Heritage Garden · Tips and Tricks

What a load of rot!

stack em on, fill em up

Whether you’ve got a few herb pots balancing on your window sill or a jungle at the back of your house, the fruits of a bit of gardening are enormous.

But are you clever with your compost or a novice when it comes to plant nourishment?

All living things need nutrients, so in our gardens we need to feed them occasionally. Compost is one way of doing this. Basically compost is plant matter that we give a helping hand to speedily rot down to a state which plants can use again for growth. It also has the added advantage that it improves the physical properties of the soil your plants are growing in; it increases water retention, improves aeration in the soil and better structure for root growth to name a few of the main ones.

So it is great for your plants. It also means you have something to do with all your cuttings, dead plants or dead bits of plants, dead cut flowers, tea bags, skins or cores from fruit rather than just throwing them into the bin.  It is also cheap to produce and will burn a few calories in the process.

At Nature Seychelles with our Heritage Garden and the nature reserve we have a lot of composting to do.  So we have been testing a new technique that can reduce by up to two thirds the time needed to turn your garden “waste” into powering plant food. The great thing about this technique is that not only is it very effective, it is also cheap, very easy to do and has great environmental benefits. I can hear all your little eco warrior hearts beating with excitement from here! On our road to revolutionising rot we reached for some rubber….tyres to be exact.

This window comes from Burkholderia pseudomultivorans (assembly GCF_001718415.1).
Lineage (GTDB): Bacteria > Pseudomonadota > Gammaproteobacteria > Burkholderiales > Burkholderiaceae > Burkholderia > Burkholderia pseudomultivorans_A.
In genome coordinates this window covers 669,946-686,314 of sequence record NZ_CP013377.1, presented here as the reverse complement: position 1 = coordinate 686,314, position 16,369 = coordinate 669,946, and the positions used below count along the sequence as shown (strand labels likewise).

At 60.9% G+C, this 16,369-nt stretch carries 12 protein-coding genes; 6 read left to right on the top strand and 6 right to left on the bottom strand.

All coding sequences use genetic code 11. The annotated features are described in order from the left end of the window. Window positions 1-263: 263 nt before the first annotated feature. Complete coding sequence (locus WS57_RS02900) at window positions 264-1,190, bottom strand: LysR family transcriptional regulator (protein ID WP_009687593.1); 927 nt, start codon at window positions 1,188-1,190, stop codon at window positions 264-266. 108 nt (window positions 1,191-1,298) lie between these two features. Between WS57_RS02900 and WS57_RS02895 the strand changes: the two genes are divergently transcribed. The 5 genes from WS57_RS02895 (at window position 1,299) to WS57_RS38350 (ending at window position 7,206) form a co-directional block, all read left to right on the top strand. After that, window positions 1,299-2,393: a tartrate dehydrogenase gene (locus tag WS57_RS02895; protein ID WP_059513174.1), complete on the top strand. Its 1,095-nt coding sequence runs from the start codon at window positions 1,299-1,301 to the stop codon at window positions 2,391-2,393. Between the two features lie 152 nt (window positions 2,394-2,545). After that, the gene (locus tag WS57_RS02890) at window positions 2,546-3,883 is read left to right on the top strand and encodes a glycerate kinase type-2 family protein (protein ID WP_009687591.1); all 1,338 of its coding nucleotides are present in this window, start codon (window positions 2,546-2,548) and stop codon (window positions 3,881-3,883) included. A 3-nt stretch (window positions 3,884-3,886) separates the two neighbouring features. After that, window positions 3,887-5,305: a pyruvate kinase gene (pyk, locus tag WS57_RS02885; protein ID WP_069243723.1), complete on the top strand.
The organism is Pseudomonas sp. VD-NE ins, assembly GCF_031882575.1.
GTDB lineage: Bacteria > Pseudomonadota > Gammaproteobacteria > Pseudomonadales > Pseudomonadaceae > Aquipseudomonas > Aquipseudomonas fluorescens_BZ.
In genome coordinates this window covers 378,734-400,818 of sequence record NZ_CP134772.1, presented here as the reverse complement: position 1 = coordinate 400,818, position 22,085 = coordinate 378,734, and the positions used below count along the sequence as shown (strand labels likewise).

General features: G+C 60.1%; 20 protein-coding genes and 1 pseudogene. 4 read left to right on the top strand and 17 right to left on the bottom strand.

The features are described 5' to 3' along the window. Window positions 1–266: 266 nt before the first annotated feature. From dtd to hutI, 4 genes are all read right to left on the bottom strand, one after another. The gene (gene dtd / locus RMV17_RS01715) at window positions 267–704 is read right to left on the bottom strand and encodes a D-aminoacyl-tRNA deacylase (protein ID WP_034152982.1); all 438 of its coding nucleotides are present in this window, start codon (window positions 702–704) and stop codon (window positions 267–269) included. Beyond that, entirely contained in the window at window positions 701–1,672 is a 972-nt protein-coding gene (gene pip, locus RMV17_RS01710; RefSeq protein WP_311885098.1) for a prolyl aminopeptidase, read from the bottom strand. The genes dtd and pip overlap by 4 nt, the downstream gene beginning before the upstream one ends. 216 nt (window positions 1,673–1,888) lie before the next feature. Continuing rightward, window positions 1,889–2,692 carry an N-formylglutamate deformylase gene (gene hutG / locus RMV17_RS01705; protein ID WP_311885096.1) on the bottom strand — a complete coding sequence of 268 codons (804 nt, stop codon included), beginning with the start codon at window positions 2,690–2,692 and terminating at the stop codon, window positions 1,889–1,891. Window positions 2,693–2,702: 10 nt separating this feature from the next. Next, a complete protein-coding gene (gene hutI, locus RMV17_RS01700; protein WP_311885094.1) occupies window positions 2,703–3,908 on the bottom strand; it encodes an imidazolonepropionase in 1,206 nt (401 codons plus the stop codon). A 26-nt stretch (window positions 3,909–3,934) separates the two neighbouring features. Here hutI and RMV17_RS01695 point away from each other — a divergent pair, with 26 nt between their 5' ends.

Stack em on, fill em up
It’s simple when you think about it, they absorb heat fantastically (highly desirable  when you are composting), stack up well and quickly, without the need of further support (to a sensible height, ours are at chest height), they are water proof so the compost does not dry out (sometimes a problem here), they are extremely durable, they are free (you can only retread tyres so many times) and you benefit the environment (old tyres are just landfill fodder).

Once the tyres are stacked, you fill them up and cover so rain doesn’t get in, this does mean an occasional watering is necessary. The rest is the same as basic composting, like the turning every two weeks which is very easy to do with the tyre stack.

The only possible down sides people might mention are that they are unsightly and you may get a bit dirty pulling them about. Well people tend to screen compost heaps anyway so you can do this or you can show off your innovative, speedy rubber rotting heap with the pride of a beaming eco warrior. As for getting dirty well I don’t know many people who do normal composting in their Sunday bests.

And to your composting, add music
Because lots of people sing when they are composting. (Okay, this part is optional).

Rolling, rolling, rolling
Cause the treads are balding
Keep them tyres rolling
Rotting

Filth and muck no scrubbing
no hope of clubbing
Wishing my gal would let me close

All the things I’m missin’
Good vittels, lovin’, kissin’
I’m hoping I may get once I’m clean

Stack em on, fill em up
Fill em up, stack em on
Stack em on, fill em up
Rotting

Pull em out, turn em in
Turn em in, pull em out
Pull em out, turn em in
Rawhide… I mean rotting

(with thanks to the Blues Brothers).

Robin.

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